Dose Adaptation Based on Pharmacometric Models

Detta är en avhandling från Uppsala : Acta Universitatis Upsaliensis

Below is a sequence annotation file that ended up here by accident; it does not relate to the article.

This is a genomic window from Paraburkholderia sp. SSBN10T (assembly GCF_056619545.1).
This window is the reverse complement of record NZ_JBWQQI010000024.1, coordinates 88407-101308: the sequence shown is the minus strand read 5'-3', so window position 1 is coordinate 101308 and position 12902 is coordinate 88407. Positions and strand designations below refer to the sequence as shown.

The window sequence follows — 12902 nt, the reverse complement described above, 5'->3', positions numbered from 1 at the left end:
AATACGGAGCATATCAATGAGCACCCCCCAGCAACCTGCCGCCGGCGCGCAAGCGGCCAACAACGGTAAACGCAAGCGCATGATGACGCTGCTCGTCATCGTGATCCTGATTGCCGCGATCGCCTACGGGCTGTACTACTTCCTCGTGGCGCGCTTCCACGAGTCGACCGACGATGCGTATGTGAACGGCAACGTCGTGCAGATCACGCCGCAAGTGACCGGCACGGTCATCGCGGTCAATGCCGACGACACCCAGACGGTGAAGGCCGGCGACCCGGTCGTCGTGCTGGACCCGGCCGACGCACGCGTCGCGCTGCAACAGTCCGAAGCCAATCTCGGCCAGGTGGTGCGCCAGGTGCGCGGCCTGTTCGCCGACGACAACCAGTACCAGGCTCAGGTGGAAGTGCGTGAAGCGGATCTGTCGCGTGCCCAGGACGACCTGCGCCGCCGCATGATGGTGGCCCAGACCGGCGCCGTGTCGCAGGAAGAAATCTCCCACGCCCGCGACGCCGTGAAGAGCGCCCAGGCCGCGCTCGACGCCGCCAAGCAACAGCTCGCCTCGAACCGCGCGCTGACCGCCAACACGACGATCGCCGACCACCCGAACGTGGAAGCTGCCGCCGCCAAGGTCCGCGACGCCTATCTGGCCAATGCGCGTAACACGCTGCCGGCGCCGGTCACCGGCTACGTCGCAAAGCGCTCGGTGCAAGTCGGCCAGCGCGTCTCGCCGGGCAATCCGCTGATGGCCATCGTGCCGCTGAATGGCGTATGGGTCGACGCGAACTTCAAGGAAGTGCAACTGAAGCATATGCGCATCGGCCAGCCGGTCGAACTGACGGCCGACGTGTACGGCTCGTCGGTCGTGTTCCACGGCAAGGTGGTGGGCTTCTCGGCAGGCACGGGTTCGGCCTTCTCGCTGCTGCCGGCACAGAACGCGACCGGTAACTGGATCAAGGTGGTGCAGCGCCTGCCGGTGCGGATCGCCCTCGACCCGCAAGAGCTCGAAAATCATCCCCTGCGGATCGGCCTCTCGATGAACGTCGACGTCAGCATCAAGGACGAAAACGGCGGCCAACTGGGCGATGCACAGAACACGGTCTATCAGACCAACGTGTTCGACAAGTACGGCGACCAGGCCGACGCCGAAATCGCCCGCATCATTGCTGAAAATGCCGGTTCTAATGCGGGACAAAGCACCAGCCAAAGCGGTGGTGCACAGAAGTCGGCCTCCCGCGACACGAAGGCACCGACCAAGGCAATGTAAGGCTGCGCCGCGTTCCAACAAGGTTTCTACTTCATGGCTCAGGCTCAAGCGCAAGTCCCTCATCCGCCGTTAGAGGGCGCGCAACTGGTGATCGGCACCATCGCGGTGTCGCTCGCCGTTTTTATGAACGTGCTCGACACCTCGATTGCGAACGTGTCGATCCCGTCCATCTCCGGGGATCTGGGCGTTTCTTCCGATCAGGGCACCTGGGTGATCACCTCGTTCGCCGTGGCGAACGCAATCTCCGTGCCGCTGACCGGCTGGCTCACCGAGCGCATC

Sammanfattning: Many drugs exhibit major variability in both pharmacokinetic (PK) and pharmacodynamic (PD) parameters that prevents the use of the same dose for all patients. Variability can occur both between patients (IIV) as well as within patients over the course of time (IOV). In a drug with narrow therapeutic range and substantial IIV, dose selection may require individual adaptation. Adaptation can either be made before (a priori) or after (a posteriori) first drug administration. The former implies basing the dose on prior information known to be influential, such as kidney function indicators, weight or concomitant medication, whereas a posteriori dose adaptations are based on post-treatment observations. Often individualization cannot be based on the clinical outcome itself. In such cases, drug concentrations or biomarkers may be valuable for dose individualisation.In this thesis two therapeutic areas where dosing is critical have been investigated regarding the possibilities of a priori and a posteriori dose adaptation; anticancer treatment where myelosuppression is dose limiting, and tacrolimus used for immunosuppression in paediatric transplantation. In tacrolimus previously published models were found to be of little value for dose adaptation in the early critical days post-transplantation. New PK models were developed and used to suggest new dosing regimens tailored for the paediatric population, recognizing the changing pharmacokinetics in the early time post-transplantation.For several anticancer drugs covariates were identified that partly explained IIV in myelosuppression. IOV were found to be lower than IIV which implies that individual dose adaptations a posteriori can be valuable. Dose adaptation, using Bayesian principles in order to simultaneously minimise the risk of severe toxicity or subtherapeutic levels, was evaluated using simulations. Type and amount of data needed, as well as variability parameters influential on the outcome, were evaluated. Results show drug concentrations being of little value, if neutrophil counts are available.The models discussed in this thesis have been implemented in MS Excel macros for Bayesian forecasting, to allow widespread distribution to clinical settings without necessitating access to specific statistical software.